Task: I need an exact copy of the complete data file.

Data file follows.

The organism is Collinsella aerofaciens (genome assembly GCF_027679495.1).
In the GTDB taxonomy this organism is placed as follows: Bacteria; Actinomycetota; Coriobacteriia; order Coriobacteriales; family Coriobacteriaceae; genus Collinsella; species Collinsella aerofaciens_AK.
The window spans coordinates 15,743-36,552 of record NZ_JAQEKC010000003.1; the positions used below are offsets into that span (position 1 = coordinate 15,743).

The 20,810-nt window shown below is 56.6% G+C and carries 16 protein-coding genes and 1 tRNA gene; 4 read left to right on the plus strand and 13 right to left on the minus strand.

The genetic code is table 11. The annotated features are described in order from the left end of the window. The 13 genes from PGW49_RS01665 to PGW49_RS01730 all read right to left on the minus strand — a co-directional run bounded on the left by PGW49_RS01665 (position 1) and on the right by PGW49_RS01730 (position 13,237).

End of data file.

The organism is Collinsella aerofaciens (genome assembly GCF_027679495.1).
In the GTDB taxonomy this organism is placed as follows: Bacteria; Actinomycetota; Coriobacteriia; order Coriobacteriales; family Coriobacteriaceae; genus Collinsella; species Collinsella aerofaciens_AK.
The window spans coordinates 15,743-36,552 of record NZ_JAQEKC010000003.1; the positions used below are offsets into that span (position 1 = coordinate 15,743).

The 20,810-nt window shown below is 56.6% G+C and carries 16 protein-coding genes and 1 tRNA gene; 4 read left to right on the plus strand and 13 right to left on the minus strand.

The genetic code is table 11. The annotated features are described in order from the left end of the window. The 13 genes from PGW49_RS01665 to PGW49_RS01730 all read right to left on the minus strand — a co-directional run bounded on the left by PGW49_RS01665 (position 1) and on the right by PGW49_RS01730 (position 13,237).